Skip to main content

Passings: Tompall Glaser (1933 - 2013)

Influential country singer/songwriter Tompall Glaser has died in Nashville on Tuesday of an undisclosed cause at the age of 79.

Glaser grew up on Spaulding, NE and taught his brothers, Jim and Chuck, how to sing harmony. They formed the Glaser Brothers and, in 1957, were noticed by Marty Robbins when they appeared on the Arthur Godfrey show. Robbins signed them to his own label and later sold their contract to Dot. Unfortunately, the label didn't know how to market the group and the brothers spent more time in the studio singing on others records rather than their own.

In 1959, Johnny Cash hired the brothers as a support group for tours. Over the next couple of years, their reputation grew to the point where, in 1966, Jack Clement signed them to MGM Records. Their first record was Streets of Baltimore, written by Tompall and Harland Howard which went on to be recorded by Bobby Bare.

The continued to work through the rest of the 60's with Clement eventually scoring four top forty country hits including California Girl (And the Tennessee Square) (1969 / #11). The brothers also began branching out including their own publishing company, who signed John Hartford, a studio and, for Jim, a successful songwriting career including writing Gary Puckett and the Union Gap's hit Woman, Woman. Jim also started his own solo recording career on the side that peaked in 1984 with the number 1 country song You're Gettin' to Me Again.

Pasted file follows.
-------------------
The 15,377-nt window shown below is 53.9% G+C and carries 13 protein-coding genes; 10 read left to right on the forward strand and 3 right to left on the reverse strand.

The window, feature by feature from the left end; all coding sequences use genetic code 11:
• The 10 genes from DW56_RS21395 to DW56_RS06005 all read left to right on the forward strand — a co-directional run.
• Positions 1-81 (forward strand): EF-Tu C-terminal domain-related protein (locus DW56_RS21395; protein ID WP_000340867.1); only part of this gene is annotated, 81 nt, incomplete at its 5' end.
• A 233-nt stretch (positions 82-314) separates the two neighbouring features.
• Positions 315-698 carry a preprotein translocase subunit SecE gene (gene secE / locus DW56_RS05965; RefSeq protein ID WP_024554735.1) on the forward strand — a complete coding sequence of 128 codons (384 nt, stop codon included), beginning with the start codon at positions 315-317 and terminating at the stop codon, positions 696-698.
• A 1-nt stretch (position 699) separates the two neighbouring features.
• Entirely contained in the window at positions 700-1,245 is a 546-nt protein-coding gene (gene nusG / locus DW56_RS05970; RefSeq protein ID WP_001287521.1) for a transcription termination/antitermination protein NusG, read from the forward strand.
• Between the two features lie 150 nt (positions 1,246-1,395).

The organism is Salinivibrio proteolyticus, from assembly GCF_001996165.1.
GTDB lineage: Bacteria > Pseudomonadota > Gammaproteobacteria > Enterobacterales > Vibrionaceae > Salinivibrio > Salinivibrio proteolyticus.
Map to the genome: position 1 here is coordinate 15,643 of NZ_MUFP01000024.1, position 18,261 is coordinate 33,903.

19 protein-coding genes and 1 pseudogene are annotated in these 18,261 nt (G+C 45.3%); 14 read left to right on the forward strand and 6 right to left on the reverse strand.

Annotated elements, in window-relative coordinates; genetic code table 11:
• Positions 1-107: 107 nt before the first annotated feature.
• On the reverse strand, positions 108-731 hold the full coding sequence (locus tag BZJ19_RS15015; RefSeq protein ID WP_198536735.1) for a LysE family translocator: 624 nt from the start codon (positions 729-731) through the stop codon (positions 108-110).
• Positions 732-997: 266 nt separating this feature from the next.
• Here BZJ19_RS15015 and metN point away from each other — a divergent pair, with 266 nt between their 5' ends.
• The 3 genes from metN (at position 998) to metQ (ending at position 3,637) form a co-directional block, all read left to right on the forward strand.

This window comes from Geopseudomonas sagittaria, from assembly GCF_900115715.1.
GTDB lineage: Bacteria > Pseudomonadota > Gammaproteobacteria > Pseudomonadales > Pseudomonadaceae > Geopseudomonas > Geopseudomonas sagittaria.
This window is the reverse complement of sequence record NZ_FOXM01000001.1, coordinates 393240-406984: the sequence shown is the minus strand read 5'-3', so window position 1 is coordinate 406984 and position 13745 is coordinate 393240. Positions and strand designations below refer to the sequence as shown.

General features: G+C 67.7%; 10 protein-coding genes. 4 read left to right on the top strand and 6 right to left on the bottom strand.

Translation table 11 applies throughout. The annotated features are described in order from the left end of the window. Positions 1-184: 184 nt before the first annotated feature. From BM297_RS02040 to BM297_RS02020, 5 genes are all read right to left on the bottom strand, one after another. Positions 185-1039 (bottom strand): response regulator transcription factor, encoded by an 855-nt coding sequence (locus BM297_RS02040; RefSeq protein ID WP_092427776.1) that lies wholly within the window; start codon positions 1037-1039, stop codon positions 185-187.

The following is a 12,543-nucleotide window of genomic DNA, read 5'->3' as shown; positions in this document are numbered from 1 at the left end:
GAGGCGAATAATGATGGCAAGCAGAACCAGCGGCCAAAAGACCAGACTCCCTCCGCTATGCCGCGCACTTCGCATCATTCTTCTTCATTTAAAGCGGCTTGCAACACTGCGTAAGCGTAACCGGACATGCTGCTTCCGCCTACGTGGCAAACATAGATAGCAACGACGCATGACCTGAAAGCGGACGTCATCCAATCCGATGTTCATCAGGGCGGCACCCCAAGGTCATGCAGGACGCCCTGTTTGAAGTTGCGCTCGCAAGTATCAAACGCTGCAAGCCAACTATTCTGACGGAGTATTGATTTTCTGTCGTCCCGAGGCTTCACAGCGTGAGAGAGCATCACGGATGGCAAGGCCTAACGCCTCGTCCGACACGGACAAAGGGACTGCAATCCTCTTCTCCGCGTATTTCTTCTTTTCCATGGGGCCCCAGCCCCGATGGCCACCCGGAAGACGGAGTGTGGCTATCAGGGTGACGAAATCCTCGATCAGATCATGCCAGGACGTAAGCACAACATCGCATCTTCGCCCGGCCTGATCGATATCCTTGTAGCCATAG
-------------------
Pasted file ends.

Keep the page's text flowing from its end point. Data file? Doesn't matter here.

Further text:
Tompall & the Glaser Brothers finally reached the country top ten in 1971 with Rings, a cover of the pop hit by Cymarron along with a second top twenty hit (Ain't It All Worth Living For) the next year, but Tompall was also looking towards a solo career. He began cutting records that would be the germination of the Outlaw sound and, with each brother having different interests, the group broke up in 1973.

The brother's recording studio, now owned by Tompall, became a key facility for artists like Waylon Jennings and Billy Joe Shaver, singers who were sitting firmly on the fringe of country music. Glaser also recorded there, turning out a series of albums that were not overly successful at the time but are now considered classics.

In 1976, Glaser, Jennings, Willie Nelson and Jessi Colter released Wanted! The Outlaws, a compilation of songs by the artists that set a new course for country music, highlighting the progressive movement and becoming the first country album to sell one million copies. For Tompall, the success was bittersweet as it didn't propel his career to any extent and, in 1978, he and his brothers reformed the Glaser Brothers. Three years later, they scored the biggest hit of their career with a cover of Kris Kristofferson's Lovin' Her Was Easier (Than Anything I'll Ever Do Again) which went to number 2.

The brothers split again in 1986 and Tompall released his last solo album, Nights on the Borderline after which he retired from music.